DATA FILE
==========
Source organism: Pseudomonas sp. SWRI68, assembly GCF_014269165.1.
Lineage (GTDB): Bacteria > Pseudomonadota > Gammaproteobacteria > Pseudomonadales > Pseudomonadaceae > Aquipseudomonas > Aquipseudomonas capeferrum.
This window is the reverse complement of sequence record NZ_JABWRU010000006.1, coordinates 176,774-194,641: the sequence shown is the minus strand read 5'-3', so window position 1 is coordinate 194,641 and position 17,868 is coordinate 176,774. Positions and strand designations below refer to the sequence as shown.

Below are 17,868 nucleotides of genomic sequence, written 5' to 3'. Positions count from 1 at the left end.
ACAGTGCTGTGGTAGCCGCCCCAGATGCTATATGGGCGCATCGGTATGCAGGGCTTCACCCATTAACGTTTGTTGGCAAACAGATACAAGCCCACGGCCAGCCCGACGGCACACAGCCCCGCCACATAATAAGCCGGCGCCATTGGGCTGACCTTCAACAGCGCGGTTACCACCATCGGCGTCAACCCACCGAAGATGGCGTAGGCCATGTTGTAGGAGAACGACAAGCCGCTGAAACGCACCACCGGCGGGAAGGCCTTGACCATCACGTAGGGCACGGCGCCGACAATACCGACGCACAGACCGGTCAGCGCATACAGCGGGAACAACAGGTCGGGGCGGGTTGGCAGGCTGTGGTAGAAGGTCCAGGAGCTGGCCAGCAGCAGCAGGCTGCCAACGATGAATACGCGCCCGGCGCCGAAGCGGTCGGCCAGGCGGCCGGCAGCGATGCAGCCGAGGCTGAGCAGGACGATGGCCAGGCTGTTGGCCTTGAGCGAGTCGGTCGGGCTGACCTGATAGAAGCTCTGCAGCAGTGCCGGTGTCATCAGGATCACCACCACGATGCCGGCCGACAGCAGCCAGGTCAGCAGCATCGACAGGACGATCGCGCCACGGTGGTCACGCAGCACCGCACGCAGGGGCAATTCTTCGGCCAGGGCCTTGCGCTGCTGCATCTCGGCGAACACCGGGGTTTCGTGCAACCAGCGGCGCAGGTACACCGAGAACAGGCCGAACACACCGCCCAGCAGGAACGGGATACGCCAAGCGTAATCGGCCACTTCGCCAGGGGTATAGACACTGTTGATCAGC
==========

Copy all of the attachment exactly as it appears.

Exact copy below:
Source organism: Pseudomonas sp. SWRI68, assembly GCF_014269165.1.
Lineage (GTDB): Bacteria > Pseudomonadota > Gammaproteobacteria > Pseudomonadales > Pseudomonadaceae > Aquipseudomonas > Aquipseudomonas capeferrum.
This window is the reverse complement of sequence record NZ_JABWRU010000006.1, coordinates 176,774-194,641: the sequence shown is the minus strand read 5'-3', so window position 1 is coordinate 194,641 and position 17,868 is coordinate 176,774. Positions and strand designations below refer to the sequence as shown.

Below are 17,868 nucleotides of genomic sequence, written 5' to 3'. Positions count from 1 at the left end.
ACAGTGCTGTGGTAGCCGCCCCAGATGCTATATGGGCGCATCGGTATGCAGGGCTTCACCCATTAACGTTTGTTGGCAAACAGATACAAGCCCACGGCCAGCCCGACGGCACACAGCCCCGCCACATAATAAGCCGGCGCCATTGGGCTGACCTTCAACAGCGCGGTTACCACCATCGGCGTCAACCCACCGAAGATGGCGTAGGCCATGTTGTAGGAGAACGACAAGCCGCTGAAACGCACCACCGGCGGGAAGGCCTTGACCATCACGTAGGGCACGGCGCCGACAATACCGACGCACAGACCGGTCAGCGCATACAGCGGGAACAACAGGTCGGGGCGGGTTGGCAGGCTGTGGTAGAAGGTCCAGGAGCTGGCCAGCAGCAGCAGGCTGCCAACGATGAATACGCGCCCGGCGCCGAAGCGGTCGGCCAGGCGGCCGGCAGCGATGCAGCCGAGGCTGAGCAGGACGATGGCCAGGCTGTTGGCCTTGAGCGAGTCGGTCGGGCTGACCTGATAGAAGCTCTGCAGCAGTGCCGGTGTCATCAGGATCACCACCACGATGCCGGCCGACAGCAGCCAGGTCAGCAGCATCGACAGGACGATCGCGCCACGGTGGTCACGCAGCACCGCACGCAGGGGCAATTCTTCGGCCAGGGCCTTGCGCTGCTGCATCTCGGCGAACACCGGGGTTTCGTGCAACCAGCGGCGCAGGTACACCGAGAACAGGCCGAACACACCGCCCAGCAGGAACGGGATACGCCAAGCGTAATCGGCCACTTCGCCAGGGGTATAGACACTGTTGATCAGC